Even if you don’t know Ibrahim “Ib” Hamide personally, you may know him from his dramatic tableside presentations of bananas foster at Cafe Soriah — and this year marks their 30th anniversary of serving classic fine dining and Mediterranean fare. Ib is also likely to be the person answering the phone, even though he has staff nearby who can do it. Cafe Soriah, open since June 1993, is owned by Ib and his son, Naseem. It is named for Naseem’s older sister. Ib grew up watching his father farm and his mother cook at home in Bethlehem, Palestine, where the family (Ib is the youngest of eight) got by with very few resources. “But food was our currency,” Ib says. Ib came to Eugene to study at the University of Oregon, with a plan to return to Bethlehem. He stayed after the Israeli occupation of his hometown and for years has strived for peace and understanding as a member of the city’s Human Rights Commission. He believes his restaurants have been successful not just because of the delicious food, like steak Diane or hummus, baba ghanooj, and dolmas, but because he adheres to his philosophy of hospitality and service. “We go the extra mile,” Ib says. “If you cannot be hospitable and give someone a smile, you’ve lost way too much.” Between Soriah and Ib’s other restaurant endeavors, Casablanca and Cafe Zenon, Ib says he always knew that restaurant work was what he wanted to do. And when it is time for Naseem to take over, don’t expect much to change. “My dad has built a wheel that is running smoothly,” Naseem says. “Thirty years ago, we had people coming in celebrating special occasions with the bananas foster and enjoying our nightlife here. Now, those kids are adults and have those memories and can bring their own kids here. I’m glad that we can stay connected to the community that way, and I hope to continue that.” Both Naseem and manager Alex Hernandez, who has been there 15 years, met their wives at Cafe Soriah. Hernandez says Soriah is a place where you can come every day and make new friends or visit with old friends. Naseem adds, “It can be a special occasion place — and we will treat you very well to remember your special occasion — but it can also be an everyday place where you come in just as you are, and you’ll be treated the same way.”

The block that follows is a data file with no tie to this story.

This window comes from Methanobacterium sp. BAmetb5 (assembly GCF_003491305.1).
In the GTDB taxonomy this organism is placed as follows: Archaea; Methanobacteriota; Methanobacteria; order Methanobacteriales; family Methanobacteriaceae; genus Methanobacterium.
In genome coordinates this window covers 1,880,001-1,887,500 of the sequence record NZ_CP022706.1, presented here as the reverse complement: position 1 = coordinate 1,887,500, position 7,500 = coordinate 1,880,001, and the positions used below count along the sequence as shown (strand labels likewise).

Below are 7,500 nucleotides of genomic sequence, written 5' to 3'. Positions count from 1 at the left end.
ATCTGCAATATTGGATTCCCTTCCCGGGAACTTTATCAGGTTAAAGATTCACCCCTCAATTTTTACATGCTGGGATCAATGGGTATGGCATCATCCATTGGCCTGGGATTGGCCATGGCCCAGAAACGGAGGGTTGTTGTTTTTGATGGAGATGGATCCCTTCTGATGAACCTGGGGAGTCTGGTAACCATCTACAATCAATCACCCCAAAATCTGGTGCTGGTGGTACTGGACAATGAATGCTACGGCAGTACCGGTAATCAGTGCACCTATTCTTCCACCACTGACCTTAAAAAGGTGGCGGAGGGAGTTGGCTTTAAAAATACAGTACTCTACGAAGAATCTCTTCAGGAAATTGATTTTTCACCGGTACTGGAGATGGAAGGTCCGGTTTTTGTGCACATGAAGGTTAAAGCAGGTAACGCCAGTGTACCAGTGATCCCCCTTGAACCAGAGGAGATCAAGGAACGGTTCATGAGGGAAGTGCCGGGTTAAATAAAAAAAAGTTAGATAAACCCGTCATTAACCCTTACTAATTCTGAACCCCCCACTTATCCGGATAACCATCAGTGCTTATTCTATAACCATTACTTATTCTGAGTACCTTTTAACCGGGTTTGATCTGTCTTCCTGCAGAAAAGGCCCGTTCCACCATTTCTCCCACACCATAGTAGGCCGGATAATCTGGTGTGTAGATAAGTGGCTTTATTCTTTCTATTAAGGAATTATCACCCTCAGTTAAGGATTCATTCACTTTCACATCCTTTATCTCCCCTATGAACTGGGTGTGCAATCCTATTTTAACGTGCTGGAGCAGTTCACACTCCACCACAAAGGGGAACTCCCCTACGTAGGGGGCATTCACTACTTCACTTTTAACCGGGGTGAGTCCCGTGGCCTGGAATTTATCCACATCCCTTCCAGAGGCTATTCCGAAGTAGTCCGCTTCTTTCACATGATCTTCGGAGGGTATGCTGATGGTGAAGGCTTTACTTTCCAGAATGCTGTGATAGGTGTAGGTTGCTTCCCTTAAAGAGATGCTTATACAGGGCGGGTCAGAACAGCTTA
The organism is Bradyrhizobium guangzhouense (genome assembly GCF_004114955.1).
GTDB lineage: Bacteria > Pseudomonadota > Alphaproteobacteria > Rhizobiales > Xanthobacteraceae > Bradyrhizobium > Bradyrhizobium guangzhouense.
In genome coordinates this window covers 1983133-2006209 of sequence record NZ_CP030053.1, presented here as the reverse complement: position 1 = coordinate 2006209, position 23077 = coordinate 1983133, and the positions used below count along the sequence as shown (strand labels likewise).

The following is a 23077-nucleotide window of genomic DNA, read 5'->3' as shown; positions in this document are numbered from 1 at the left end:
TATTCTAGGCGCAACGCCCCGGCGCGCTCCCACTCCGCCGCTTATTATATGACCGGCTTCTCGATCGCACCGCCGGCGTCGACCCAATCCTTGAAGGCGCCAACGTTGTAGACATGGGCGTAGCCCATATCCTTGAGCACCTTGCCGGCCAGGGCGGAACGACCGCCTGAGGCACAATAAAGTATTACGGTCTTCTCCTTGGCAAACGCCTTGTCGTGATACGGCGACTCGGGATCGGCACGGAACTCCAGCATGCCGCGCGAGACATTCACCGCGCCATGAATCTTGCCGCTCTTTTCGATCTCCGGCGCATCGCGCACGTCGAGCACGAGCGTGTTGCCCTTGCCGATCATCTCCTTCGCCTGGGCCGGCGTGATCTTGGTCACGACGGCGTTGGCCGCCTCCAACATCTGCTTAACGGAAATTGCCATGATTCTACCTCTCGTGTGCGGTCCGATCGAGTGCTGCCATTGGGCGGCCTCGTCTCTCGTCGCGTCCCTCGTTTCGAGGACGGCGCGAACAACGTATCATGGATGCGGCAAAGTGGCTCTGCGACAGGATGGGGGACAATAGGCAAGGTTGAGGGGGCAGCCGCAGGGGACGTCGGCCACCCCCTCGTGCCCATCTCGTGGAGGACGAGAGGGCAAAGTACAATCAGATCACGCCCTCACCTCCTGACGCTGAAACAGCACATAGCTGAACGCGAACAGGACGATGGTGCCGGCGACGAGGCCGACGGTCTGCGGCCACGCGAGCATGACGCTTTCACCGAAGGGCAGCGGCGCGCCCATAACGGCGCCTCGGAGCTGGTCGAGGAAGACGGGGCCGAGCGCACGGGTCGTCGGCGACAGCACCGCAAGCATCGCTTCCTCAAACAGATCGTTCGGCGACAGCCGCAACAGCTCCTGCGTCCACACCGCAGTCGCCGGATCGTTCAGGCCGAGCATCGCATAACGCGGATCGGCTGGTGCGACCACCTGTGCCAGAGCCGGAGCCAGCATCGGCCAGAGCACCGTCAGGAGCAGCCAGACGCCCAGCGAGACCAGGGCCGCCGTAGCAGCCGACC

Advanced Elastomer Technologies